Their reasons were different—nostalgia for some, the desire for a certain kind of freedom for others—but the result was the same. In 2012, two generations of electronic music fans ventured across the city’s ring road to rediscover the charms of Paris’s suburbs and industrial warehouses. On March 17, the spirit of the very first raves was resurrected in Aubervilliers with the Mozinor My Amor party. A popular Facebook group for fans of the old Mozinor, a warehouse in Montreuil where a series of legendary parties was held in the early 90s, was behind the event. This “old-fashioned” rave—the site of party was revealed at the last minute and featured retro decor—was attended by a
few thousand people, most of whom had taken part in French techno’s heyday and were happy to trot out their T-shirts from back in the day. The twenty-somethings generation also wanted to escape the Paris night scene and its expensive, snobby, and depressing clubs so they could party freely in the nearby suburbs. Throughout 2012, numerous parties, some more legal and well organized than others, popped up (and disappeared) thanks to the magic of social networks and young collectives like Die Nacht, Play, and Cracki. These groups organized everything, from the party’s sound to its decor, bar, and DJs. Raves had made a comeback in 2012.
A musician himself (under various pseudonyms such as M&Ms and Flash and Gordon) as well as a plastic artist, Olivier Degorce was also one of the first French photographers (along with his colleague at the magazine Coda, Pierre-Emmanuel Rastoin) to take interest in the French and international electronic scene and document its rise throughout the 1990s. After an initial book in 1998, Normal People, which has long been out of print, Degorce came out with a retrospective of his work, Photographies et catalogue sonore, with the publisher Dimensions Variables in 2012.
Although he was one of the French electronic scene’s pioneers and was a runaway success as part of Motorbass (along with Philippe Zdar) and Super Discount, Etienne de Crécy was nevertheless a discreet figure in the French Touch movement. My Contribution To The Global Warming, an anthology of his songs from 1992 to 2012 (available on five CDs or six vinyl records), gave a clearer idea of the significant addition this important musician made to the French electronic scene.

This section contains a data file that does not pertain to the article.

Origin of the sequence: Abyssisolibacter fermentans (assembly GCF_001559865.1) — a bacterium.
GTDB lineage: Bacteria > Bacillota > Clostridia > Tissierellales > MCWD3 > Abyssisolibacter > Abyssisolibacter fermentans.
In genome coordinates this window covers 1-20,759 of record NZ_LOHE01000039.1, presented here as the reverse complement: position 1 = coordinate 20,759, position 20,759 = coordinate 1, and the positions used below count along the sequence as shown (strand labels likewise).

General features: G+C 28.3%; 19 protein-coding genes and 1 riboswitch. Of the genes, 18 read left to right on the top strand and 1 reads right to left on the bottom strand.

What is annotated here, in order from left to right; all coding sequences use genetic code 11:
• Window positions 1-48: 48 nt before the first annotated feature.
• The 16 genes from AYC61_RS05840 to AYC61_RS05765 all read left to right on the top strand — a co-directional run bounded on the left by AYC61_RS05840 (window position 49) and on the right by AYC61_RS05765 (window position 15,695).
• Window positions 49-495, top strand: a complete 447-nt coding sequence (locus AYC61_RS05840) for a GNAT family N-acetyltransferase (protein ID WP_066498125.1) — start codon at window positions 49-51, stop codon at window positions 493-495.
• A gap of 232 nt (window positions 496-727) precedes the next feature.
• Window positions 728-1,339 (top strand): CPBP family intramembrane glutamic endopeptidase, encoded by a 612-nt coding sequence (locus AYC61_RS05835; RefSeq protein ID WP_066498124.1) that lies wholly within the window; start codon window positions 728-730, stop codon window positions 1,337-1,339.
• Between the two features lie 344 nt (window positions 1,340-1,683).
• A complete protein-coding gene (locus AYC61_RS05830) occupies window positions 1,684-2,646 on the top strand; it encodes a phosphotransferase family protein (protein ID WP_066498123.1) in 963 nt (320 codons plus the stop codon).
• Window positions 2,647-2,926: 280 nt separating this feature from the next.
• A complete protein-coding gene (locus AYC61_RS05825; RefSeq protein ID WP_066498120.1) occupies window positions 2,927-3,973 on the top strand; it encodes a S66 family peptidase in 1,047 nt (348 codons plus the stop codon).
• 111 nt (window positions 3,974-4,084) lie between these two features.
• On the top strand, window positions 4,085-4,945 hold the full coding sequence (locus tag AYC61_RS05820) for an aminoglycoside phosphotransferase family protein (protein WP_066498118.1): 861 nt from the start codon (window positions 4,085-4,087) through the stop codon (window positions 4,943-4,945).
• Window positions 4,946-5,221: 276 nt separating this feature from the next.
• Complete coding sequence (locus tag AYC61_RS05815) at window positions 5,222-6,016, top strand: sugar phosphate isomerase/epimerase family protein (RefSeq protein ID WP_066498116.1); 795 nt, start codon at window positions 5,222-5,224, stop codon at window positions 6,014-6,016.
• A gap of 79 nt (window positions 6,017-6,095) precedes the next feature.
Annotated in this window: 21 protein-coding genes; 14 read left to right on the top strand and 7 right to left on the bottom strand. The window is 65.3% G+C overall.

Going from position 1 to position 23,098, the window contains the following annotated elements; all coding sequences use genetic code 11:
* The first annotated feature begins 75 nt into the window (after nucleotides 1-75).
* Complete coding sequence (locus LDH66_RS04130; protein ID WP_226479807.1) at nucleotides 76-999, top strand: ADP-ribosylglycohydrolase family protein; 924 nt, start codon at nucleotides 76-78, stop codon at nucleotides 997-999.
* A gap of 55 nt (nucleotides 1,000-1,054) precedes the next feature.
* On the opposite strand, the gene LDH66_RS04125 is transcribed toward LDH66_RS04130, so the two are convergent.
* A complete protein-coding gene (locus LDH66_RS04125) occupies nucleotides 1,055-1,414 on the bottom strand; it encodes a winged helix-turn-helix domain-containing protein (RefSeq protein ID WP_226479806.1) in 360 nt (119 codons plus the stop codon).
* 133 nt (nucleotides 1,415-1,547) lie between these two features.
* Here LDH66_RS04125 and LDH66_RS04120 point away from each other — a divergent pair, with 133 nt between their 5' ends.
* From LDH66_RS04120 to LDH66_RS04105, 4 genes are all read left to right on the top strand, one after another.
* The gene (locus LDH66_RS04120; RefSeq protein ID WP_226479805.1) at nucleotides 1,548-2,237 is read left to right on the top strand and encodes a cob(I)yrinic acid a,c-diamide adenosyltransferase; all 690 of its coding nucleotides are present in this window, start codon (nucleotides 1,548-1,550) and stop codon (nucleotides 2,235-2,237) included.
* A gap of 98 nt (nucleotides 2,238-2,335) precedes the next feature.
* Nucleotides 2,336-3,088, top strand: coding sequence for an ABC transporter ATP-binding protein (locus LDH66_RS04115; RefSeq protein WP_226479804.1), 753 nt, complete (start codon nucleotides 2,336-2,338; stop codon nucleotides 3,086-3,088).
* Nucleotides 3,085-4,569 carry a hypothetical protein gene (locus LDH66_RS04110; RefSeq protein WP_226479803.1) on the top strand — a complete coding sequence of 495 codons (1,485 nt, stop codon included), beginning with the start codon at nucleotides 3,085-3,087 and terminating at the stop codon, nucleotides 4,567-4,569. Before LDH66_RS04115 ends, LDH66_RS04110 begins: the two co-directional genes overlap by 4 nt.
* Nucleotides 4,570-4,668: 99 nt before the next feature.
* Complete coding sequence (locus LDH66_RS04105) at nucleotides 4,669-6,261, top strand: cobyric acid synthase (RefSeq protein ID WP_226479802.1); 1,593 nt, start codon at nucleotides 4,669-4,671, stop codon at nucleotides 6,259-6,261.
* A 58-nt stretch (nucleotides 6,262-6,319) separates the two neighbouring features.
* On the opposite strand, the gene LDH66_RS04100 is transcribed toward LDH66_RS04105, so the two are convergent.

In 1996, the Parisian musician I:Cube, also known as Nicholas Chaix, helped define the sound of French Touch with his track “Disco Cubizm,” which was later remixed by Daft Punk. I:Cube subsequently released four albums, all under Versatile, the label owned by his friend, DJ Gilb’r. Unanimously praised by the music press as one of his best, the dancefloor-heavy album “M” Megamix confirmed in May 2012 the importance of I:Cube and his ability to explore genres as varied as house and ambient music as well as more downtempo and experimental styles. After the release, I:Cube unfortunately decided to no longer perform on stage, making him one of French Touch’s best-kept secrets.
Kitsuné, the label founded by Gildas Loaëc, who managed Thomas Bangalter’s label Roulé in the 1990s, and Masaya Kuroki, celebrated its ten-year anniversary. Since day one, it had successfully stayed true to its one-of-a-kind dual identity. Kitsuné was both a ready-to-wear clothing brand with stores in Tokyo, New York, and Paris, and a record company whose mission was to present emerging talent from the international electro-pop scene on regularly released compilations. Even though Kitsuné helped discover multiple French groups like the duo Housse de Racket, the label’s image, which was based on artists such as Two Door Cinema Club, Metronomy, and Is Tropical, was nevertheless more Anglo-Saxon than French.
Quentin Dupieux, also known as Mr Oizo, was an unusual musician and the author of “Flat Beat” in 1999, the most abrasive hit to ever come out of French Touch. Dupieux was also a surrealist film director. After Steak, a very strange comedy with Eric and Ramzy in which numerous French electro musicians briefly appeared, and Rubber, the story of a tire that suddenly comes to life, featuring Pedro Winter and Justice in minor roles, he released Wrong, the story of a man who lost his dog. Filmed in the United States, where Quentin Dupieux mainly lived, using the video function on a Canon camera, this fourth feature-length movie was commonly considered the director’s most successful work.
Following his funk 2010 hit, “Baby I’m Yours,” Breakbot (Thibaut Berland) released Baby I’m Yours under the Ed Banger label. This first album was just as warm as the single. Out of all the artists in Pedro Winter’s stable, Breakbot was the most passionate about African-American music and the combination of pop, disco, and funk influences. The album contained full-on summer music, and despite its odd release date in September, found its audience. Irfane, the singer from the hit song “Baby I’m Yours,” joined Thibaut Berland in 2015 to transform Breakbot into a duo for its second (and just as funky) album, Still Waters.
Following years of demonization, techno started to be institutionalized. In fact, it was constantly being featured in museums. In October, the Decorative Arts Museum’s new exhibition in Paris showcased the artistic works created by the French Touch movement and the close-knit ties between musicians, labels, and artistic directors in the 1990s. By presenting album covers, flyers, posters, artists’ logos, and music videos, the exhibition revealed the incredible creativity at work during a time when both graphic tools and marketing practices were undergoing dramatic change. The exhibition was designed by the team from H5, the studio behind a significant number of album covers at the time.